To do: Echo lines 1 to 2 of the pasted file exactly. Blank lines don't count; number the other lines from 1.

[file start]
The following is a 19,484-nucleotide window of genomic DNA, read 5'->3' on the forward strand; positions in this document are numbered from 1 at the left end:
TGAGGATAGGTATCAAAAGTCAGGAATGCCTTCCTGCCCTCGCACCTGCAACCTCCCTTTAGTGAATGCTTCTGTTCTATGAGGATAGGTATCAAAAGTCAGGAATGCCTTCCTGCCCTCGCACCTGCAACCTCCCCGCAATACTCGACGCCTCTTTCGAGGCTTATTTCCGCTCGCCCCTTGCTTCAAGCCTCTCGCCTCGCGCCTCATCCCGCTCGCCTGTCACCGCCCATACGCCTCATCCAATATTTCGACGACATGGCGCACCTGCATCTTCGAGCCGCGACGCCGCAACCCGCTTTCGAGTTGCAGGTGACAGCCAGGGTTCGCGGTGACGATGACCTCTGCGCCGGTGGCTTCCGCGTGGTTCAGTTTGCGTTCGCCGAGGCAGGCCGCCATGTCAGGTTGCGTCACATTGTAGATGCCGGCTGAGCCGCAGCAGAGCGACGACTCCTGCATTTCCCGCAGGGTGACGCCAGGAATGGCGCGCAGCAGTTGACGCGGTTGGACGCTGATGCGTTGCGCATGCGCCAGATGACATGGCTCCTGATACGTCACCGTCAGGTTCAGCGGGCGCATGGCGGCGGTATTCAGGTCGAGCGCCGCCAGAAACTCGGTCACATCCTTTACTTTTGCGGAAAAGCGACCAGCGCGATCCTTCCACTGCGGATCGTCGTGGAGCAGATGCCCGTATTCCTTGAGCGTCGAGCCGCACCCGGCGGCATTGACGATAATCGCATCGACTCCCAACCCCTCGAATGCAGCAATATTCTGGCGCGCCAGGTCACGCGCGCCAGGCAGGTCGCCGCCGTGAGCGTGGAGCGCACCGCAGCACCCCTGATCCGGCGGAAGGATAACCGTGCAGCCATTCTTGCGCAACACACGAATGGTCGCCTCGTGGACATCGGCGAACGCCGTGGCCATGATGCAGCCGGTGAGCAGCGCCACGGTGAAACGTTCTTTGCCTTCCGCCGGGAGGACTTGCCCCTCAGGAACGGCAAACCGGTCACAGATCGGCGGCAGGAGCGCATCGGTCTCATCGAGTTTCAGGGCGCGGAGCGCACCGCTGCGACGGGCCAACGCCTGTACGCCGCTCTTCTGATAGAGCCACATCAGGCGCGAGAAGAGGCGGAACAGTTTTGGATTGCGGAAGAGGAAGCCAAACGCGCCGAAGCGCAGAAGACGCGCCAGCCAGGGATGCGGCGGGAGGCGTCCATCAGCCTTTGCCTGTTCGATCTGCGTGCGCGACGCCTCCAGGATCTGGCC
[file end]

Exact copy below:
The following is a 19,484-nucleotide window of genomic DNA, read 5'->3' on the forward strand; positions in this document are numbered from 1 at the left end:
TGAGGATAGGTATCAAAAGTCAGGAATGCCTTCCTGCCCTCGCACCTGCAACCTCCCTTTAGTGAATGCTTCTGTTCTATGAGGATAGGTATCAAAAGTCAGGAATGCCTTCCTGCCCTCGCACCTGCAACCTCCCCGCAATACTCGACGCCTCTTTCGAGGCTTATTTCCGCTCGCCCCTTGCTTCAAGCCTCTCGCCTCGCGCCTCATCCCGCTCGCCTGTCACCGCCCATACGCCTCATCCAATATTTCGACGACATGGCGCACCTGCATCTTCGAGCCGCGACGCCGCAACCCGCTTTCGAGTTGCAGGTGACAGCCAGGGTTCGCGGTGACGATGACCTCTGCGCCGGTGGCTTCCGCGTGGTTCAGTTTGCGTTCGCCGAGGCAGGCCGCCATGTCAGGTTGCGTCACATTGTAGATGCCGGCTGAGCCGCAGCAGAGCGACGACTCCTGCATTTCCCGCAGGGTGACGCCAGGAATGGCGCGCAGCAGTTGACGCGGTTGGACGCTGATGCGTTGCGCATGCGCCAGATGACATGGCTCCTGATACGTCACCGTCAGGTTCAGCGGGCGCATGGCGGCGGTATTCAGGTCGAGCGCCGCCAGAAACTCGGTCACATCCTTTACTTTTGCGGAAAAGCGACCAGCGCGATCCTTCCACTGCGGATCGTCGTGGAGCAGATGCCCGTATTCCTTGAGCGTCGAGCCGCACCCGGCGGCATTGACGATAATCGCATCGACTCCCAACCCCTCGAATGCAGCAATATTCTGGCGCGCCAGGTCACGCGCGCCAGGCAGGTCGCCGCCGTGAGCGTGGAGCGCACCGCAGCACCCCTGATCCGGCGGAAGGATAACCGTGCAGCCATTCTTGCGCAACACACGAATGGTCGCCTCGTGGACATCGGCGAACGCCGTGGCCATGATGCAGCCGGTGAGCAGCGCCACGGTGAAACGTTCTTTGCCTTCCGCCGGGAGGACTTGCCCCTCAGGAACGGCAAACCGGTCACAGATCGGCGGCAGGAGCGCATCGGTCTCATCGAGTTTCAGGGCGCGGAGCGCACCGCTGCGACGGGCCAACGCCTGTACGCCGCTCTTCTGATAGAGCCACATCAGGCGCGAGAAGAGGCGGAACAGTTTTGGATTGCGGAAGAGGAAGCCAAACGCGCCGAAGCGCAGAAGACGCGCCAGCCAGGGATGCGGCGGGAGGCGTCCATCAGCCTTTGCCTGTTCGATCTGCGTGCGCGACGCCTCCAGGATCTGGCC